Reports also revealed that said agency has previously abused migrant women and forced many to undergo abortion. The Syndicate of Owners of Recruitment Agencies in Lebanon (SORAL) denounced the attack and demanded punishment, without addressing the complicity of the agency Mermaidia.

Report on Fragile State of Houses in Palestinian Camps [here]

A report by Campji highlighted the fragile state of houses and the resulting safety risks in Palestinian refugee camps where several houses have already collapsed. The damage to the houses is caused by the poor infrastructure which is further affected by rain, causing humidity and health hazards.

Residents reported concerns of roofs collapsing over them while they are sleeping, in addition to the risk of roofs falling on passersby in the street. They also emphasized the high costs of fixing walls and maintaining the structures of their houses, and demanded support from the United Nations Relief and Works Agency for Palestine Refugees (UNRWA).

Report on Emigration of Palestinians from Lebanon [here]

An article by Ashraq Al-Awsat reported on the increasing rates of emigration of Palestinian refugees from Lebanon with the onset of the ongoing economic crisis. The following points and figures were highlighted:

  • Emigration of Palestinian residents from Lebanon has been increasing since 2005. Over the past 2 years since 2020, the rates have doubled through both regular and irregular routes;

  • The numbers come from the General Security Office’s data which shows a high number of irregular emigration attempts by Palestinians many of whom were caught and/or deported back to Lebanon;

  • In 2020, an estimated 6,000-8,000 Palestinians left the country indefinitely.

  • Up until October 2021, 12,000 Palestinians emigrated indefinitely, a record number to date.

  • Nearly 60,000 individuals receive support through the United Nations Relief and Works Agency for Palestine Refugees (UNRWA) with no more than 40USD every 3 months. Many also depend on the remittances they receive from their family members and relatives who reside abroad;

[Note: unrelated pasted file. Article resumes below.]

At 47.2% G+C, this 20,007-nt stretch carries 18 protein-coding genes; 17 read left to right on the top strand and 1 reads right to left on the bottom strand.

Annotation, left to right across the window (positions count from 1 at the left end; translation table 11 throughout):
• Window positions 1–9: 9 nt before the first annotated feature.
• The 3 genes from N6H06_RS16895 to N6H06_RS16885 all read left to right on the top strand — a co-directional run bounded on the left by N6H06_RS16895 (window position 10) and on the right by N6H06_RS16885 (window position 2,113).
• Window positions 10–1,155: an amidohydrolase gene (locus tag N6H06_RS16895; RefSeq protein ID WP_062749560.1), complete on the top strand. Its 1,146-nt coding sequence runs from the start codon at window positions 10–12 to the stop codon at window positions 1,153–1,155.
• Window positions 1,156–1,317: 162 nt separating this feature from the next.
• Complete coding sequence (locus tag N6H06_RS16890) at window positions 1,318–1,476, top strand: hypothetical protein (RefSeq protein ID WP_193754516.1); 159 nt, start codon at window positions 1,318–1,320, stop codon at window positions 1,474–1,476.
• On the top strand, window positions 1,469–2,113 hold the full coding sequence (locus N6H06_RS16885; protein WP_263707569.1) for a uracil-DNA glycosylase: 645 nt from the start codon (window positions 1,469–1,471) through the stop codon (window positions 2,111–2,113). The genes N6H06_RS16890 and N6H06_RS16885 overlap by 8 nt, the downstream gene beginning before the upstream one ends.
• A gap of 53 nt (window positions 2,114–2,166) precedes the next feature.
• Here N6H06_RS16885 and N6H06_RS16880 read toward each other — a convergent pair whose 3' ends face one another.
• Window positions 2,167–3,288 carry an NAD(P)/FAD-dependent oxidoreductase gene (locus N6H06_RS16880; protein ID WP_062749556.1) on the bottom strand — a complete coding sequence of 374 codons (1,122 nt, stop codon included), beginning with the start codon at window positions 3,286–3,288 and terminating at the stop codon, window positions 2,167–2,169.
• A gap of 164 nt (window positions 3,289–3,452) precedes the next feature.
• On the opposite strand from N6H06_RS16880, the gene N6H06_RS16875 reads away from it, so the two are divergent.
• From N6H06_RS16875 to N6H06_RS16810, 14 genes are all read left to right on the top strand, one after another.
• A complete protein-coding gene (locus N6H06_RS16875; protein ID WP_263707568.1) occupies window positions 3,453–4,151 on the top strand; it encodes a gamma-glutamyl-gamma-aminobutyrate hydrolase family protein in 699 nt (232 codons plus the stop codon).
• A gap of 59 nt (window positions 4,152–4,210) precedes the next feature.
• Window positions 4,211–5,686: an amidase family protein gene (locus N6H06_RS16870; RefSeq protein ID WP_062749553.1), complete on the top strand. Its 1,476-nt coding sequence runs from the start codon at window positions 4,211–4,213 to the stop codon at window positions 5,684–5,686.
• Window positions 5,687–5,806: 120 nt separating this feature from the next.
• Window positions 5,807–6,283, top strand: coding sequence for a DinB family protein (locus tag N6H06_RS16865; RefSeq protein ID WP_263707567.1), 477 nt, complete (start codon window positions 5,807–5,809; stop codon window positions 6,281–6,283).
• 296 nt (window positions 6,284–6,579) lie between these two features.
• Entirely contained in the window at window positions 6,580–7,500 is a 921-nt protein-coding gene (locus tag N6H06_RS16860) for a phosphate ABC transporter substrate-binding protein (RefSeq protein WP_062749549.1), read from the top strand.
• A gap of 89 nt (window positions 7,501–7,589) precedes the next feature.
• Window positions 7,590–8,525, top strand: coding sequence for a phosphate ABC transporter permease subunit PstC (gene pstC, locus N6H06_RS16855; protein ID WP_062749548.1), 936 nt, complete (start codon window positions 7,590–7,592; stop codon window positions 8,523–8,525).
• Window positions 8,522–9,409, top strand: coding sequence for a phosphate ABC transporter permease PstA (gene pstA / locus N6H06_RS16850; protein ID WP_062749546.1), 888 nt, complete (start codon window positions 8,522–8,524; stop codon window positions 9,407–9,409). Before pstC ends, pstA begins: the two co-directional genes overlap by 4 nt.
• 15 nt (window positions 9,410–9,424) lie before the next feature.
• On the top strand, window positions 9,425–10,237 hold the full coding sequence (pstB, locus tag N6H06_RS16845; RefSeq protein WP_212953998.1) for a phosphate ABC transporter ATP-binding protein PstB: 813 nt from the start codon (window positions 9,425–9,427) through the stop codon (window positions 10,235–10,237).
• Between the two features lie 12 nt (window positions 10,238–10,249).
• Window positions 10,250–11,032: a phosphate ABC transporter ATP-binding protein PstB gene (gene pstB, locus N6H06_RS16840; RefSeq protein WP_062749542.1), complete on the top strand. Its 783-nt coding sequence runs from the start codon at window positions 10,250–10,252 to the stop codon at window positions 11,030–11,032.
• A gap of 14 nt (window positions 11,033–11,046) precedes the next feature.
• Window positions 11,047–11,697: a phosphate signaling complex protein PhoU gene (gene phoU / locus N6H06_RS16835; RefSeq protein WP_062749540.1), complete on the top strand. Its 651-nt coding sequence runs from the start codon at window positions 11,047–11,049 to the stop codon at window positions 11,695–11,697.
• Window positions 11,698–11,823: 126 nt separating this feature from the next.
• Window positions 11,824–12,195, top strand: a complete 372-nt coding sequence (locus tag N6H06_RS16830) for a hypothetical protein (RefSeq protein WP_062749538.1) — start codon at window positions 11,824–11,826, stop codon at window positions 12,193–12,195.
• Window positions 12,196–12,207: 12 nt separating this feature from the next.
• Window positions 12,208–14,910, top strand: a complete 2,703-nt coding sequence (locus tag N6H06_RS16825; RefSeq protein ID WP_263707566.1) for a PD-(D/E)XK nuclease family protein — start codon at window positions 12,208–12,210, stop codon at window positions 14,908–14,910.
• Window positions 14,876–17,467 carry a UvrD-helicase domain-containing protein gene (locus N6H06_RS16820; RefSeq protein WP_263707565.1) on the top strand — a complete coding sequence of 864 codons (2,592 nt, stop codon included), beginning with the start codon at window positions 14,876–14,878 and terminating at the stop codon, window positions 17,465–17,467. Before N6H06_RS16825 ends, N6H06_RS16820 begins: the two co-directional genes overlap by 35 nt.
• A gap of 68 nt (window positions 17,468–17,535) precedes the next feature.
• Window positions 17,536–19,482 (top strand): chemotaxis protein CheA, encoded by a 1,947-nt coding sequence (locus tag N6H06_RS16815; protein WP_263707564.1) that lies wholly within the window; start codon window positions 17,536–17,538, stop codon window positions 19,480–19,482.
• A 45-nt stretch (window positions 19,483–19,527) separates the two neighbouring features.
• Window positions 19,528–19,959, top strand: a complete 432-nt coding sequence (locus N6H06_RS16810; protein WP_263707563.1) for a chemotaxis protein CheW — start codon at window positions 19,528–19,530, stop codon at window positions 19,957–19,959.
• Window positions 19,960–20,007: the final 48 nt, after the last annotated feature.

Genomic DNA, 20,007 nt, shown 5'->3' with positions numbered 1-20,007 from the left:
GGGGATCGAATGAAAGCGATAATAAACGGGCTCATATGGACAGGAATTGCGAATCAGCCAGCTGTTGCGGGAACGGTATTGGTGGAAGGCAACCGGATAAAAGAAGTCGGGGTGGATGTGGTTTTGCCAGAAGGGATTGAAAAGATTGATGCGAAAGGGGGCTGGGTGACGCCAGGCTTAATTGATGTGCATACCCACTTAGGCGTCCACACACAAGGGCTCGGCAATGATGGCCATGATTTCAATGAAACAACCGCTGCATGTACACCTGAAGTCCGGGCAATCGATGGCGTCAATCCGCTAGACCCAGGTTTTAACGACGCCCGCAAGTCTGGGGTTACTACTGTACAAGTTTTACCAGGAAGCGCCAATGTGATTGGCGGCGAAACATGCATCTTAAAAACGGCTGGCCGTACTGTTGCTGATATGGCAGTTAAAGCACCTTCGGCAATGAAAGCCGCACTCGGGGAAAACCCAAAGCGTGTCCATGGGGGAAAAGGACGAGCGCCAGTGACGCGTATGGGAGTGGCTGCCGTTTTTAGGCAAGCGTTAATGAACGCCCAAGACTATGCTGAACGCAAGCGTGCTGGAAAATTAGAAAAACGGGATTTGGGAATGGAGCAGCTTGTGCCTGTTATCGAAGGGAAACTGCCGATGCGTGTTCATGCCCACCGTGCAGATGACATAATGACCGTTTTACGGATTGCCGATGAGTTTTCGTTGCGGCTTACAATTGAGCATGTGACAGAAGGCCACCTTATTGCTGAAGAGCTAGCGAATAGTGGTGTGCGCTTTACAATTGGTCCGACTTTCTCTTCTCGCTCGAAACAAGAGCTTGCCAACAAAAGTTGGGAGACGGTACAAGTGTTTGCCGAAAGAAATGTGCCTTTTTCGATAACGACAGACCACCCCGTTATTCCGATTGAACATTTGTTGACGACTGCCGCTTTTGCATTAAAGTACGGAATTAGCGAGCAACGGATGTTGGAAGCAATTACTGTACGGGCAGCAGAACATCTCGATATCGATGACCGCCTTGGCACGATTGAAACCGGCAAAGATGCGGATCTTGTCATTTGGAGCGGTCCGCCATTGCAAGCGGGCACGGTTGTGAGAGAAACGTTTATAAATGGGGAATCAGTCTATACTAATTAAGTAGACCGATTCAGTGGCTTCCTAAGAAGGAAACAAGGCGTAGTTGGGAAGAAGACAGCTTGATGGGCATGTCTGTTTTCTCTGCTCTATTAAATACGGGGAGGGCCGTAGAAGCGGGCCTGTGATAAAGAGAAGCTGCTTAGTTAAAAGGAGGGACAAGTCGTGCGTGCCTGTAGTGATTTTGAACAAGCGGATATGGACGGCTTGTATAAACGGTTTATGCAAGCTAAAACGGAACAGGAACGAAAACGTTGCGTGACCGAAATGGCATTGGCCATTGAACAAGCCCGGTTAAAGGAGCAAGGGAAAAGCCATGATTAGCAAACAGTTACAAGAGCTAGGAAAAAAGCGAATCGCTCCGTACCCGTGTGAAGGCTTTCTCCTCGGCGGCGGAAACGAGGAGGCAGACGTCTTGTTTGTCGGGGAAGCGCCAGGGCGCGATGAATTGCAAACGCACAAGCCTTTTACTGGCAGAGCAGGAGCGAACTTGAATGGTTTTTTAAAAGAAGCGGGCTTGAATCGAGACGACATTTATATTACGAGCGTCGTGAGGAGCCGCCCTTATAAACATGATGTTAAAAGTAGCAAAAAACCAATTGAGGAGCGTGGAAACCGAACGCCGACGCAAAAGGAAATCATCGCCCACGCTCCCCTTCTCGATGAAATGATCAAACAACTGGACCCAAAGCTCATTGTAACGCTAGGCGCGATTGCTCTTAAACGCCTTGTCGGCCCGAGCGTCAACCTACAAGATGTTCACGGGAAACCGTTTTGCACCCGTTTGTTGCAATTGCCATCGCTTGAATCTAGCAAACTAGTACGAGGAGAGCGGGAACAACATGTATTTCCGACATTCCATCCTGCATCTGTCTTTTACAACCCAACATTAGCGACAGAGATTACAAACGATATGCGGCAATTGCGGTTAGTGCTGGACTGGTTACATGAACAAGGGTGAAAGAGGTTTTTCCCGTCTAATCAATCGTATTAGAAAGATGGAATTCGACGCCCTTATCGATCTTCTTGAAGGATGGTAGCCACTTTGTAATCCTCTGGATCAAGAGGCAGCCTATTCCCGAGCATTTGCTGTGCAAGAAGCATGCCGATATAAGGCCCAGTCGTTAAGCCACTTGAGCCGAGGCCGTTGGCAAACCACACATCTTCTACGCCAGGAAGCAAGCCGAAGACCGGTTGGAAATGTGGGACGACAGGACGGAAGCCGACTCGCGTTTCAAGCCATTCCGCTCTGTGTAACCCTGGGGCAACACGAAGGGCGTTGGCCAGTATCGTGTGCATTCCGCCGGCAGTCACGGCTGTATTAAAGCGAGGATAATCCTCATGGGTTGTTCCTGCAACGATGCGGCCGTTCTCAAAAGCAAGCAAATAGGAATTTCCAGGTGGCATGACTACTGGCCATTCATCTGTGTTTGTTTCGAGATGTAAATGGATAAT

• Smuggling networks inside the camps that facilitate irregular migration charge 10,000USD per individual. However, irregular migration among Lebanon’s Palestinians has decreased over the past 3 years given the increase and fluctuation of the USD in the black market and the resulting difficulty to secure the fees;

  • According to the Lebanese Palestinian Dialogue Committee, there are over 175,000 Palestinians in Lebanon and around 70,000 make up the Palestinian workforce;

  • The unemployment rate in camps often reaches over 40% especially among college graduates;

  • There is a discrepancy between the data and numbers kept by UNRWA on one hand, and the Lebanese ministry of Interior on the other.

General Security Publishes List of Arrests, Entry/Exit, Work Visas disaggregated by nationality from Mid-November to Mid-December [here]

The General Security Office (GSO) published a breakdown of arrests, entry/exit, and work visas between mid-November and mid-December in the new issue of the GS magazine released on January 4. Highlights included the following:

  • Nearly 138 migrants and refugees were arrested and interrogated;

  • 131 migrants and refugees were released from detention after interrogation;

  • Around 2,694 work visas were granted to migrant workers mostly to Ethiopians, Sierra Leoneans and Kenyans which is a very similar figure to those granted between mid-October and mid-November. However, there is no information on how many of these work permits were granted to newcomers.

  • 50,846 foreigners and migrants entered Lebanon compared to 51,703 who left in the said time period.